I support the alternative energy industry wholeheartedly. I know what you must be thinking. I'm a lunatic leftist, tree-hugging, environmentalist kook, hell-bent on destroying the oil industry while peddling fairy tales of global warming.
Well, I admit, I'm no fan of the oil industry.
Yet, my distaste for their behavior has little to do with the environment or global warming.
My reasoning runs deeper and, at the same time, is far simpler. We will run out of oil someday.
This is not a matter for debate, such as the causes of global warming or whether it even exists.
No, there is no debate about the fact that we will run out of oil.
The problem with that is our whole society depends on it. Byproducts requiring crude oil include everything from pesticides, to makeup, to electronics. It doesn't just fuel our cars; it's also in our tires. Products that rely on oil surround us, whether we are at home or at work. Everything we buy in stores was brought closer to us by oil. It's hard to imagine a world without it. In all fairness, oil has been very good to us. Since Edwin Drake's oil well was built in nearby Titusville, Pa., oil has allowed for huge advances in technology, communication, infrastructure, and an overall improvement in the way we live. Oil has been the driving factor behind most if not all of the global economic growth of the last century. But, we are extracting it faster than the earth can replenish it. It doesn't take a mathematician to understand that we will eventually run out.
I don't write this to create a sense of panic, or to incite fear. Truth is it's really hard to tell how much oil we have left or how long it will last us. The time frame for depletion will depend on future demand. In other words, how much we choose to use and how much we conserve and the growth of the global population. The question of how much is left is equally complicated. Misinformation from oil companies, foreign governments, OPEC, and other vested interests makes it all but impossible to get an accurate answer. All these groups have reasons for both overstating and underestimating their supplies, usually economically or politically influenced.
Denial of the fact that we will eventually run out is equivalent to sticking our heads in the Canadian tar sands. Rather than setting the problem aside for the future, we need to be working to solve the problem now. The Bakken field fueling the oil boom in North Dakota may contain 30 billion barrels, or enough to meet the U.S. demand of 7.5 billion per year for only 4 short years. We need to find other sources of energy that do not require finite resources. We need to find other ways to produce and transport the products we now produce and transport using fossil fuels. Drilling here and drilling now is a very short-term solution to a very long-term problem. It's about as short-sighted as one can be. The constant extraction of fossil fuels only gets us closer and closer to the moment of depletion. And, as we get closer to depletion, the cost of extraction will continue rise. Deep water wells are not cheap. Just ask BP. Millions upon millions of dollars need to be invested in each oil rig years in advance of the extraction of the first drop of oil from each well.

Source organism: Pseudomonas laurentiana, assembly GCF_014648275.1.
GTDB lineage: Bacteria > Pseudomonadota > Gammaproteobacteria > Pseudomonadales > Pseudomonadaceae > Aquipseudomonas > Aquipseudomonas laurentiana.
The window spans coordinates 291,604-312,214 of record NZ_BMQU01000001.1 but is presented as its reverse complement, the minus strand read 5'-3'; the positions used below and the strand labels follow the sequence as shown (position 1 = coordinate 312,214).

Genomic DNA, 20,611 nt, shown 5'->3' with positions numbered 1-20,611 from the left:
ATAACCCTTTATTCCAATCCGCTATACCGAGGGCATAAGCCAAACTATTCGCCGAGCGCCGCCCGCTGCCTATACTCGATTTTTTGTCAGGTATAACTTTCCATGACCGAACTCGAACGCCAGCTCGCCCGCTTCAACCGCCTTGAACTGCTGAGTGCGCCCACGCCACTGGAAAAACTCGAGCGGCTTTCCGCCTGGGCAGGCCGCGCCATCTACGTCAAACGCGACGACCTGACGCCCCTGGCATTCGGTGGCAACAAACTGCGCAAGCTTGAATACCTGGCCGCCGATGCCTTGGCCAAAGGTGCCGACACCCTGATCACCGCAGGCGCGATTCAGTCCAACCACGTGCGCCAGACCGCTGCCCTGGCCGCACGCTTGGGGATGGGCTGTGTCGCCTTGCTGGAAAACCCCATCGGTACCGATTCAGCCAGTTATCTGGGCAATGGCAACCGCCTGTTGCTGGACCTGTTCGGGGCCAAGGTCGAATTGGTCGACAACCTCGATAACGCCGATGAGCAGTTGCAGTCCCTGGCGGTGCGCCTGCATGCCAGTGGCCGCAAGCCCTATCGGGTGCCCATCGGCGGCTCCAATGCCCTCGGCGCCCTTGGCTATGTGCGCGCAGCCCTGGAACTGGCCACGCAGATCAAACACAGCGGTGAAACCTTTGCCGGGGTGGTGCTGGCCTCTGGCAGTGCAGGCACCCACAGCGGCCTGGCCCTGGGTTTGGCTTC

Solving the issue with alternative energy sources is only a partial solution.
It will also involve restructuring the way we live and the way our economy functions.
As transportation costs increase, it will become economically advantageous to produce the food and goods that we require closer to our places of residence. Some things that we now enjoy will one day be economically out of reach. So, we will also need to learn to live with less. This isn't all bad news.
As the costs of oil based transportation of goods increases, more and more of these goods will need to be produced closer to home, likely meaning more jobs near home.
If we understand that fossil fuels are finite, it is time to invest in finding viable alternatives to the vast array of goods and services that currently depend on them.